Home About Archives RSS Feed

@theMarket: Precious Metals Gain While Stocks Mark Time

Bill Schmick

As investors waited for stocks to make up their mind, gold and silver took off this week. Gold made new highs while silver's price level is higher than at any time since 1980. The question is will stocks follow that lead or fall back as they have the last two times the S&P 500 reached this level.

Up until this week, most people (including myself) were betting the market would roll over for a third time and head back to the lows or make new lows. However, thanks to recent economic data that has shed a more positive light on the health of the economy, bullish sentiment among investors has increased to slightly over 50 percent, the highest reading in two years, according to the American Association of Individual Investors. But before you start jumping up and down just three weeks ago those same fickle investors registered the second largest bearish stance in two years. It just indicates how confused we all are about the future direction of the stock market.

In addition, most of us have a trust issue with this market. According to a recent AP-CNBC poll, nearly 90 percent of investors with less than $50,000 and 75 percent of those with $250,000 to invest, believe the stock market is unfair to the little guy. One indication of that sentiment is the continued light volume. Normally after Labor Day volume increases, but the opposite has occurred. That's another sign that market participants are not willing to be burnt a third time. So far this attempt to break out of this four-month trading range has been skittish at best.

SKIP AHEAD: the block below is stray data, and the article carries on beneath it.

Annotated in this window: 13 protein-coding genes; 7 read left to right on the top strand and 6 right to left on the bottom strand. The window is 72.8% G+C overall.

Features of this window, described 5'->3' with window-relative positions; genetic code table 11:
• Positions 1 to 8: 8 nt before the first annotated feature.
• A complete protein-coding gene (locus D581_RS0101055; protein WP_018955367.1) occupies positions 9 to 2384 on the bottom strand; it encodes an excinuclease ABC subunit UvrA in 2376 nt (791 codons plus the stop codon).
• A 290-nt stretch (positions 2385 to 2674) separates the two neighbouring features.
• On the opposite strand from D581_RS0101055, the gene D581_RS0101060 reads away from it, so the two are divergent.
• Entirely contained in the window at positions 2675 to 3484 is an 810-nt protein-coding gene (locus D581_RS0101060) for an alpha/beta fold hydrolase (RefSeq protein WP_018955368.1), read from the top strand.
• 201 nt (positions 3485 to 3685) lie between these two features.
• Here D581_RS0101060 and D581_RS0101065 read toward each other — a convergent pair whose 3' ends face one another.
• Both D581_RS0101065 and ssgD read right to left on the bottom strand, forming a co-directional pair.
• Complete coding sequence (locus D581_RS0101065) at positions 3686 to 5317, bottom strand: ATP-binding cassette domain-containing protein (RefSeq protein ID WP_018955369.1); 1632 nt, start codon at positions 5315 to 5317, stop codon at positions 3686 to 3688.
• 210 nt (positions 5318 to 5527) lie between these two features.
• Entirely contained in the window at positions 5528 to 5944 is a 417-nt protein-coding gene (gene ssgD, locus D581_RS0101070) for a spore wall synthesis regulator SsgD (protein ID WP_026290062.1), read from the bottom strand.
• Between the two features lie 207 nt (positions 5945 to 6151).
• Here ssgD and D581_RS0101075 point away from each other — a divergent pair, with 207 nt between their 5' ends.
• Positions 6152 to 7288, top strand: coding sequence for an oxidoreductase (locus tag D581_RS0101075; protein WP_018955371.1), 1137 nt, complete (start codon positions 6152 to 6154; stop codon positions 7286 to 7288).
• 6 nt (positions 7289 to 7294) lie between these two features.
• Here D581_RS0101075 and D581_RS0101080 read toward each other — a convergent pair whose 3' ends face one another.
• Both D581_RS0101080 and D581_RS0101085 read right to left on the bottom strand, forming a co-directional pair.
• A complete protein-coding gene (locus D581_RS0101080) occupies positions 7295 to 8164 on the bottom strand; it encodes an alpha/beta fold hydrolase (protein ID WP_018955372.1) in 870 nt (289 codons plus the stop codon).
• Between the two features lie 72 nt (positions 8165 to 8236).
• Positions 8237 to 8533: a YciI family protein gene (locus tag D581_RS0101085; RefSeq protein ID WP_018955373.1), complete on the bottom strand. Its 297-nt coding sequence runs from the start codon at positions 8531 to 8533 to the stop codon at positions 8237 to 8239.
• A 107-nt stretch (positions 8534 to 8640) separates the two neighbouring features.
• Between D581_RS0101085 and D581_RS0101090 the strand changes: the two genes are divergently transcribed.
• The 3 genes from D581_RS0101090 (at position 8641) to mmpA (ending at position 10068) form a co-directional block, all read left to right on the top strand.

All week the market has inched up and down tentatively extending its reach upwards without actually touching the 1,130 level on the S&P. Even if it breaks that level, there is no guarantee that it won't swoon sometime in October. With this much negative sentiment, the contrarian in me is whispering "what if."

What if the markets confound us all and do break out? I must confess that based on the recent economic data and the market's ability to hold the lows over the past few months, I've decided to give stocks the benefit of the doubt here in the short term. However, I am in the "show me" camp. I won't trust this market until I see volume expand and volatility begin to dampen down.

Regardless of what the market does now, I still want to keep some powder dry (cash) at least into October. Further out, I expect a rebound in stock markets which could last for the next two or three quarters.

This is not rocket science. Historically (since 1900) markets do better after mid-term elections, with the uptrend continuing through the first and second quarter of the following year. Couple that history with a growing probability that the GOP will regain sufficient seats in Washington and you have the ingredients for higher markets in the future.

As readers know, I have never believed in a double-dip recession and I have been expecting the economic numbers to improve as more stimulus money is spent and the economy strengthens. That appears to be happening, which will give some fundamental support to my forecast of the market's expected gains.

1 Comments